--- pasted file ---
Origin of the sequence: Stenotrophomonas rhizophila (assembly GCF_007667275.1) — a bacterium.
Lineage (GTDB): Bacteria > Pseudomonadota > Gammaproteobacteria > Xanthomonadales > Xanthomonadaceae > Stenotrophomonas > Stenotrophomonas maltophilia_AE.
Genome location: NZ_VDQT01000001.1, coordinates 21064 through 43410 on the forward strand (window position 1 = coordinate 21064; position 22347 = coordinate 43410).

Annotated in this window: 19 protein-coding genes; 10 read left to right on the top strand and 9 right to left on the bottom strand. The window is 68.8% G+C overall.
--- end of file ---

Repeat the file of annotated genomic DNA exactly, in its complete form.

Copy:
Origin of the sequence: Stenotrophomonas rhizophila (assembly GCF_007667275.1) — a bacterium.
Lineage (GTDB): Bacteria > Pseudomonadota > Gammaproteobacteria > Xanthomonadales > Xanthomonadaceae > Stenotrophomonas > Stenotrophomonas maltophilia_AE.
Genome location: NZ_VDQT01000001.1, coordinates 21064 through 43410 on the forward strand (window position 1 = coordinate 21064; position 22347 = coordinate 43410).

Annotated in this window: 19 protein-coding genes; 10 read left to right on the top strand and 9 right to left on the bottom strand. The window is 68.8% G+C overall.